NL Expat Survival Guide 2014

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This newly updated guide provides a selection of essential information for new expats to the Netherlands. For the readers convenience, the Survival Guide is divided into several sections (relocation, families, banking, housing, taxes, insurance, education, employment, healthcare, transport). The content covers all topics relevant to relocation and settling in. Basically, it is the recipe for a happy expat.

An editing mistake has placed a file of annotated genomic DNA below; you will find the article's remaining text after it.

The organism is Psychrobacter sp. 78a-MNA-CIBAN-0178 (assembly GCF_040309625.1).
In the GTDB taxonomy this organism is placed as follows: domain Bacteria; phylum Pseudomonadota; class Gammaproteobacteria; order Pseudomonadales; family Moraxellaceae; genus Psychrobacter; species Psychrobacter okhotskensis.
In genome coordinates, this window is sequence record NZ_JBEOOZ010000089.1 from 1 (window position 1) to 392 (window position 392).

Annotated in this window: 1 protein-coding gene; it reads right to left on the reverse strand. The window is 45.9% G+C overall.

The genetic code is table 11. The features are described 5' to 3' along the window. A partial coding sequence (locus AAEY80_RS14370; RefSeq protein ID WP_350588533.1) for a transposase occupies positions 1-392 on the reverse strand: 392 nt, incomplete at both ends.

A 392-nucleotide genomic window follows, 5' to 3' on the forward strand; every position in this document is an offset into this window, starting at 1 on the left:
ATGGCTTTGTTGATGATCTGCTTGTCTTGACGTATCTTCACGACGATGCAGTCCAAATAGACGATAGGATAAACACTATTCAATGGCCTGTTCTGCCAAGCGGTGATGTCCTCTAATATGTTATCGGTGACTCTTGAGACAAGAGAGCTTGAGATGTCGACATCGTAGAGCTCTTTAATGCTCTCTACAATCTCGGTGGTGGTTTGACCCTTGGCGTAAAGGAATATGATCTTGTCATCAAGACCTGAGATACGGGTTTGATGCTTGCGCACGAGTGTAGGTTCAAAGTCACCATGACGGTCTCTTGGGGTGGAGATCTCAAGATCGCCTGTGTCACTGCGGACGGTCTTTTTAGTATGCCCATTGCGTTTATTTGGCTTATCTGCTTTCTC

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<ul><li><p>NP 1THE NETHERLANDS EXPAT SURVIVAL GUIDE 2014 | WWW.EXPATICA.COM</p><p>INTRODUCTIONYOUR ESSENTIAL GUIDE TO LIVING IN THE NETHERLANDS</p><p>FOR MORE INFORMATION PLUS DAILY DUTCH NEWS IN ENGLISH VISIT WWW.EXPATICA.NL</p><p>RELOCATION | Survival checklist</p><p>; Mandatory registration; Res</p><p>idence permits; </p><p>Relocation service providers;</p><p> Special needs.</p><p>FINANCE | Bank accounts; Taxatio</p><p>n; Insurance; Financial service</p><p> providers.</p><p>HOME BASICS | Utilities: gas, wa</p><p>ter, electricity; Communicatio</p><p>ns: telephone, </p><p>mobile, internet, TV; Post offic</p><p>es.</p><p>EXPATSURVIVAL GUIDE</p><p> 2014</p></li><li><p>INTRODUCTION</p><p>orientation tours settling-in services</p><p>immigration servicesfinancial management </p><p>home finding</p><p>people relocating people</p><p>Relocation isnt just a question of finding a house, especially for international expatriates! Its about creating an enjoyable life in a brand new culture for themselves and their families. Our professional staffs main priority is to make the difference between a normal service and a successful new start. By taking a proactive approach and having the right skills, they take care of the expat through the entire relocation process. This enables an employee to focus on his/her new job, quickly and stress-free and generates a healthy return on investment for the company he/she works for.</p><p>We can make your and the expats life a lot easier!</p><p>More information +31 (0)70 301 13 66 or go to www.eurohome-relocation.com</p><p>Peter Smith, IT manager, relaxes in the sun with his family after moving from Amsterdam to Moscow.</p><p>Member of Voerman Group</p><p>ERS_Adv_Int_Job_Fair_A5.indd 1 30-07-13 15:30</p></li><li><p>1THE NETHERLANDS EXPAT SURVIVAL GUIDE 2014 | WWW.EXPATICA.COM</p><p>WELCOME TO THE NETHERLANDS!</p><p>Published October 2013</p><p>Expatica Communications B.V. Wilhelminastraat 152011 VH Haarlem Netherlandsexpaticaservice@expatica.com--www.expatica.com</p><p>Editorial: Casey MarriottLayout &amp; design: Benjamin LangmanPublisher: Antoine van VeldhuizenAdvertising sales: sales@expatica.comDistribution: survivalguide@expatica.com</p><p>All rights reserved. No part of this publication may be reproduced or transmitted in any form or by any means, electronically or mechanically, including photocopying, recording or any information storage or retrieval system, without prior written permission from the publisher. Requests for permission should be addressed to Expatica Communications BV, Wilhelminastraat 15, 2011VH Haarlem, the Netherlands.</p><p>Expatica makes great effort to ensure the accuracy of information contained in this guide. However, we do not take responsibility for errors or omissions or any damages, howsoever caused, which result from its use, and make no warranty of claims as to the quality or competence of businesses or professionals mentioned. Users are advised to take care when selecting professional services and to use common sense when adjusting to life in a new country.</p><p>2 &gt; INTRODUCTION</p><p>4 &gt; SURVIVAL CHECKLIST</p><p>6 &gt; RELOCATION: What kind of residence permit? </p><p>Expat centers; Relocation service providers. </p><p>12 &gt; SPECIAL NEEDS</p><p>14 &gt; FAMILIES: Family reunification permits; </p><p>Au pairs; Childcare; Child benefits and allowances; </p><p>Family activities.</p><p>17 &gt; HOUSING: Renting; Buying; Popular expat </p><p>locations: Amsterdam, Eindhoven, The Hague, </p><p>Amstelveen, Utrecht and Rotterdam.</p><p>34 &gt; FINANCE: Bank accounts; Tax; Insurance; </p><p>Financial and tax advisors. </p><p>40 &gt; EDUCATION: Primary, Secondary and higher </p><p>education; International schools</p><p>56 &gt; EMPLOYMENT: Work permits, Employment </p><p>law; Working culture, Finding a job. </p><p>68 &gt; HEALTHCARE: Health insurance, Healthcare </p><p>system; Having a baby; Health services.</p><p>74 &gt; HOME BASICS: Utilities; gas, water, electricity; </p><p>Communications: telephone mobile, internet. TV; </p><p>Post offices</p><p>76 &gt; TRANSPORT: Driving; Public transport.</p><p>78 &gt; CONTACTS AND CALENDAR: Emergency </p><p>numbers, Public holidays, Groups and clubs.</p><p>84 &gt; ADVERTISERS INDEX</p><p>Moving abroad is an exciting, life-changing experi-ence. That is, once the practical aspects are settled. It first can be a daunting process while you try building a new life in an unknown language and culture. Where do you begin? </p><p>The Expat Survival Guide assists your first essential steps: finding a home and job, organising visas and finances, and enrolling your child(ren) in school. It offers practical information on getting started in the Netherlands and directs you to the people, compa-nies and institutions that can help you along the way.</p><p>As the growing pangs subside, our online site www.expatica.com complements this guide with relevant news in English, weekly features from expats, and essential lifestyle information for getting out in the Netherlands. Youll find plenty of support with our housing and job searches, ask-the-expert section, free classifieds, A-Z listings, events, dating, and a thriving online community. </p><p>ENJOY THE NETHERLANDS!The Expatica Team</p><p>This guide is published by Expatica.com, a leading media organisation providing a complete resource for international living.</p></li><li><p>WWW.EXPATICA.COM | THE NETHERLANDS EXPAT SURVIVAL GUIDE 20142</p><p>INTRODUCTION</p><p>INTRODUCTIONThe Netherlands consistently ranks among the top places in the world to live and work in.</p><p>It may be a small country in size, but certainly not in impact. Famed for its liberal social policies, mari-time trading traditions, battles to hold back the sea, robust multiculturalism and leading technological communications, the Netherlands is a mosaic of cultural intrigue. </p><p>Living standards are high; the OECDs Better Life Index shows high rankings for life satisfaction and work-life balance in the Netherlands. Dutch chil-dren, likewise, are ranked as the happiest in the developed world, topping two surveys conducted by UNICEF.</p><p>To newcomers, Dutch society might seem open and informal, but some complex social rules are at play. Ostentatious behaviour is frowned upon, egal-itarianism is valued and Dutch people like to be as normal as possible, according to Martijn de Rooij, author of The Dutch I Presume? The Dutch saying Doe maar gewoon dan doe je al gek genoeg (just act normal, thats crazy enough) is an anthem against eccentricity.</p><p>No Dutch city has yet reached a million inhabitants and each retains a unique character and architectural style. The capital is something else entirely, and in terms of atmosphere and attitude, Amsterdam and the Netherlands could be two different countries.</p><p>International residents tread a well-worn path to the Lowlands. Out of a population of almost 16.8 million people, more than three and a half million have a foreign background (statline.cbs.nl). This multi- ethnic characteristic of the countrys population has historic roots stretching back several hundred years, though most rapid changes in population demo-graphics have come about in the last 40 years. </p><p>Foreign policy has impacted domestic politics in recent years, causing two governments to collapse in the space of around two years. The last collapse in April 2012 resulted from a breakdown in coalition support over a budget plan to steer the Eurozones </p><p>fifth-largest economy back below the EU deficit ceiling of three percent, still projected to sit at 3.3 percent in 2014. </p><p>Nicknamed the land of compromise due to the Dutch governments traditional reliance on a coa-lition of two or more parties a majority coalition formed for the first time in the last general election. The Netherlands strengthened its stance on aus-terity in the September 2012 elections with large gains achieved by pro-European parties, with the central-right liberal VVD taking 41 seats and the social-democratic labour party PvdA winning 39 seats. In contrast, losses were incurred by the previous coalition party, Christian Democrat (CDA), and its supporter, Geert Wilders Freedom Party (PVV), a nationalistic party known for its right-wing focus.</p><p>With Mark Rutte continuing as prime minister, a coalition with Diederik Samsoms PvdA gives the current Dutch government a comfortable majority to pass budget cuts, although further opposition support is needed to pass laws in the Senate. Recent economic downturn, however, has seen a large shift in public opinion towards cuts of up to EUR 6 billion planned for 2014. </p><p>Change followed from politics to royals, with Queen Beatrix abdicating in 2013 after a 33-year reign. The Netherlands national celebration, Queens Day (Kon-inginnedag), was particularly celebratory as it was tied to the coronation of the first Dutch king in 123 years. As Europes youngest monarch, King Willem-Alex-ander pledges to modernise the royal image, even forgoing the traditional your majesty if people want.</p><p>Now the Netherlands biggest national celebration will be Kings Day, breaking the traditional date of April 30, which has honoured the previous Queen Julianas birthday since 1949, to celebrate the kings birthday on April 27. Regardless, the ubiquitous oranjegekte (orange madness) will surely take over, where people wear orange shirts, hats, dresses and wigs to celebrate while enjoying the annual free </p><p>INTRODUCTION</p></li><li><p>WWW.EXPATICA.COM | THE NETHERLANDS EXPAT SURVIVAL GUIDE 20142 3THE NETHERLANDS EXPAT SURVIVAL GUIDE 2014 | WWW.EXPATICA.COM</p><p>INTRODUCTION</p><p>market (vrijmarkt), as its the one time when people can set up shop without a trading license. </p><p>Culture and quality living combined make the Netherlands an attractive place for expats, who are are an intrinsic part of the countrys knowledge-based economy. The Dutch people are generally receptive, curious, cultured and friendly. </p><p>English is widely spoken a survey by Education First ranked the Netherlands as third in the world for its English proficiency as a second language but this can be a drawback for those learning Dutch. With many international companies headquartered in the Netherlands, there are plenty of employment opportunities.</p><p>INTRODUCTION</p><p>Population: 16,779,575 (January 2013 cbs.nl)Density: 496/km2 (the highest in Europe) Administration: The constitution dates mostly from 1848, and revisions undertaken in 1983. Parliament consists of an upper chamber (eerste kamer) of 75 members elected by provincial councils and a lower chamber (tweede kamer) with 150 members elected every four years by proportional representation.The cabinet is the executive body and its constituents cannot be members of the cabinet and parliament at the same time.Monarchy: The House of Oranje-Nassau has governed the Netherlands since 1815 and King Willehm-Alexandar, born 1967, was crowned this year, along with his Argentinean wife Maxima, who will serve as the queen consort.Landscape: A fifth of the Netherlands is reclaimed from the sea </p><p>(polders) and about a quarter of the country is below sea level. There are 20 national parks and a few modest hills, with the countrys highest point reaching 322 metres in Limburg.Agricultural facts: The Dutch cow is a revered milk machine, producing 35 litres a day. Tiny Netherlands is one of worlds top three largest agricultural producers, and responsible for just over 20 percent of the worlds potato exports. Media and culture: The Netherlands has the highest museum density in the world, with nearly 1,000 institutions. The television programme Big Brother is a Dutch invention and Paul Verhoeven is known internationally for his direction of RoboCop and Total Recall.Design: Dutch icons of style are nurtured in the revered Design Academy Eindhoven and the Rietveld Academy in Amsterdam, attracting large ratios of international students. Dutch design is admired for its minimalist, quirky and often humorous qualities.</p></li><li><p>SURVIVAL CHECKLIST</p><p>WWW.EXPATICA.COM | THE NETHERLANDS EXPAT SURVIVAL GUIDE 20144</p><p>SURVIVAL CHECKLISTBefore the fun of exploring begins, there are some essential tasks to get through when you first land in the Netherlands.</p><p>Use this checklist alongside the information set out in this Expat Survival Guide to help simplify easing into the Netherlands. More information is provided on www.expatica.com.</p><p>REPORT TO IMMIGRATIONYou must register with the GBA at your local town hall within three days of arrival. If you need a resi-dence permit, make an appointment with the IND quickly. Get ready for lots of paperwork and make sure your documents have all the right stamps. If youre not sure which permit you need, we provide a quick overview on page 8.</p><p>EXPAT BENEFITSFind out if you are eligible for the Dutch 30 percent ruling and use the services of the various expat centres to help you cut through the red tape on page 38.</p><p>OPEN A DUTCH BANK ACCOUNTOpening a Dutch bank account will make your life easier (see page 34). Youll need your passport and/or residence permit, burgerservicenummer (BSN), proof of address, and evidence of income, such as an employment contract or payslip.</p><p>FIND A HOMEOur Housing section on page 17 will help you decide whether to rent or buy, and offers tips on dealing with housing agencies and where to live in the Netherlands.</p><p>HOME BASICSAfter finding your home, youll need to sort out a broadband connection and water, electricity and gas services. We list the major suppliers and several useful websites to help you get connected on page 74.</p><p>EDUCATIONShould you send your child to a local or international school? What learning opportunities are available to expats? Get the lowdown on education (onder-wijs) in the Netherlands on page 40.</p><p>JOB HUNTINGIf youve got a work permit (or dont need one), youre ready to begin. Sign up with agencies that specialise in finding work for expats or start your search online. We offer job-hunting tips and infor-mation on Dutch labour law on page 56.</p><p>HEALTHDo you know what to do in an emergency or how to find a hospital, doctor or midwife? Did you know it is compulsory for residents to take out the Dutch health insurance Basisverzekering? Our Health sec-tion guides you through the Dutch health system on page 68.</p><p>GETTING AROUNDFind out about Dutch driving rules and regulations, if you can exchange your driving license, and how the Dutch public transport system works on page 76.</p><p>MEETING THE COMMUNITYIf youre finding everything a little overwhelming, take heart: many others have been in the same position and made it through! Get out there, get active, and read out about groups, clubs and best places to make new friends for extra support on page 80!</p></li><li><p>5THE NETHERLANDS EXPAT SURVIVAL GUIDE 2014 | WWW.EXPATICA.COM</p><p>INTRODUCTION</p><p>Settling in, simply.Were here to make it easier for highly skilled migrants like yourself to work and register in the Amsterdam area. Qualifying companies can start the paperwork before arrival and a single visit to the Expatcenter will complete the process. Whats more, our website has loads of valuable information on a wide range of topics including housing, education, taxes and healthcare. </p><p>The cities of Amsterdam, Amstelveen, Almere and Haarlemmermeer are working with the Immigration and Naturalisation Services (IND) to bring you the Expatcenter services. </p><p>To learn more please visit: </p><p>www.expatcenter.com</p></li><li><p>WWW.EXPATICA.COM | THE NETHERLANDS EXPAT SURVIVAL GUIDE 20146</p><p>RELOCATION</p><p>RELOCATIONRegulations and procedures f...</p></li></ul>